“Luckily for us, surfing isn’t an organized sport,” Travis Ferre explains in the May 2011 issue of Surfing Magazine. That is a good thing because it has kept the surfing industry diverse and authentic. Google, which has gotten so bureaucratic that good ideas come to market too slowly, can learn from the surfing industry’s more disorganized and yet innovative ethos.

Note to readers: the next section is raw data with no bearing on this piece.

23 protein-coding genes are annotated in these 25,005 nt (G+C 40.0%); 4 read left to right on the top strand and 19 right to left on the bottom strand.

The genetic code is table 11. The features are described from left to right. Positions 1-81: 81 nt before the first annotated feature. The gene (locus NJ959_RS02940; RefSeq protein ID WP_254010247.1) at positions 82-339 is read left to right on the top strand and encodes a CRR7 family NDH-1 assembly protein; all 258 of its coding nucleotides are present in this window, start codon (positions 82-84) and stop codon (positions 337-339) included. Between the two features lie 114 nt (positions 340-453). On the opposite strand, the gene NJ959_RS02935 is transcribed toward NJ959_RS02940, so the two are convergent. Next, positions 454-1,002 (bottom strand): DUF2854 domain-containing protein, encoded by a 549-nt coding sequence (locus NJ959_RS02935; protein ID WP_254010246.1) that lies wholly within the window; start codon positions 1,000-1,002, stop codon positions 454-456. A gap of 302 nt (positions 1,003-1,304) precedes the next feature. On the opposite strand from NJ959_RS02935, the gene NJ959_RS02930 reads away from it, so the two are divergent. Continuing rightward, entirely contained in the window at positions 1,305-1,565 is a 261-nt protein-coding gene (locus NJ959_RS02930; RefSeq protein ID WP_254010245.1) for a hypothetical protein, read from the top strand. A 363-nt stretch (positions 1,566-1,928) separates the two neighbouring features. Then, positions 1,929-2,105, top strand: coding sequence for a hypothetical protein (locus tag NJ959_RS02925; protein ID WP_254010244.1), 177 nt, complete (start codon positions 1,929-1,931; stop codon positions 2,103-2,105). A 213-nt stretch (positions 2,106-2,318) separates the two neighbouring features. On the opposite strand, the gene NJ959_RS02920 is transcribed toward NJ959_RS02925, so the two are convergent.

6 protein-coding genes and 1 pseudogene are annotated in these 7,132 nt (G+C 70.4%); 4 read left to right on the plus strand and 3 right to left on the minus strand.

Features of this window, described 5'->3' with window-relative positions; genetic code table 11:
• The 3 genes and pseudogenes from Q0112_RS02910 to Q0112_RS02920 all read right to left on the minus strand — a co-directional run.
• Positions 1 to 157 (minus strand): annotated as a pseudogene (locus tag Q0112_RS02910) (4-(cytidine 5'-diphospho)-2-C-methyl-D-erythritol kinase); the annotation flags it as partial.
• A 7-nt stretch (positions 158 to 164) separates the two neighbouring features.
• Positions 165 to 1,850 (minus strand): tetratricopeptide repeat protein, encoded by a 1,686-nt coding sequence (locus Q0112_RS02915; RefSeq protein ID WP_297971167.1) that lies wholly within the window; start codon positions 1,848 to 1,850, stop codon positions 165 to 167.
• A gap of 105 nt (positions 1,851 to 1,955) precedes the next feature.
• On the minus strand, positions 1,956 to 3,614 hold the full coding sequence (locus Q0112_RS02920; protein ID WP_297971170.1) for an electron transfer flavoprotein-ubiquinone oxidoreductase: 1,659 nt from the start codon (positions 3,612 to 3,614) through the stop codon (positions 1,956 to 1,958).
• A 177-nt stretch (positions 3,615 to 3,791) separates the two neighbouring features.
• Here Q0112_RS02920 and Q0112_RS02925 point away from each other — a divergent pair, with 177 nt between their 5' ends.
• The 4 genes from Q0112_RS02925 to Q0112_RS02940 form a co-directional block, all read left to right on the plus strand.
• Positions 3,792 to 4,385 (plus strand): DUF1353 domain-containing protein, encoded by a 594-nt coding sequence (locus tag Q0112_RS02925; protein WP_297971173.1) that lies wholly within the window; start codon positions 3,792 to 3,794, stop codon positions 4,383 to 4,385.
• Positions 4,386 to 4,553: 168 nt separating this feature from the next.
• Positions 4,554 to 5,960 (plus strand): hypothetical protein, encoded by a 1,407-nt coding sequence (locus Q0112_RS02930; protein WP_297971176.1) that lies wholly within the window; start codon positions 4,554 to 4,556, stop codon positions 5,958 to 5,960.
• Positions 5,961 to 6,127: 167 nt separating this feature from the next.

As Mr. Ferre explains in his article, surfing is not an “Ocean Pacific ad anymore,” since the waves are now full of “tight denim modsters, dreadlocked carvers, trained competitors, soloists who wander alone, flannel-clad grizzly bears that love the cold, sandy groms, ex-cons, teachers, chicks.” There has been press lately that Google has gotten so big and organized that it now takes too long to innovate. A good idea has to be passed through several layers of committees, like in the picture to the left, before the idea comes to market. The problem is, by the time the idea comes to market, a competitor has already beaten Google to the punch. Of course, Google, and others companies like it, are too big to be as disorganized as the surfing industry — or Mr. Jeff Spicoli, the surfer played by Mr. Sean Penn in Fast Times at Ridgemont High. But being too organized can be maladaptive, too. As evidence: Larry Page, one of Google’s founders, has taken the reins from former CEO Eric Schmidt in order to “streamline decision making.” In so doing, Mr. Page wants to bring some cutting edge ethos back to the spirit of the giant company. As such, Google can learn from Mr. Spicoli. Because he didn’t have a committee to govern each step of his behavior, he was the only student to think of having a pizza delivered to class.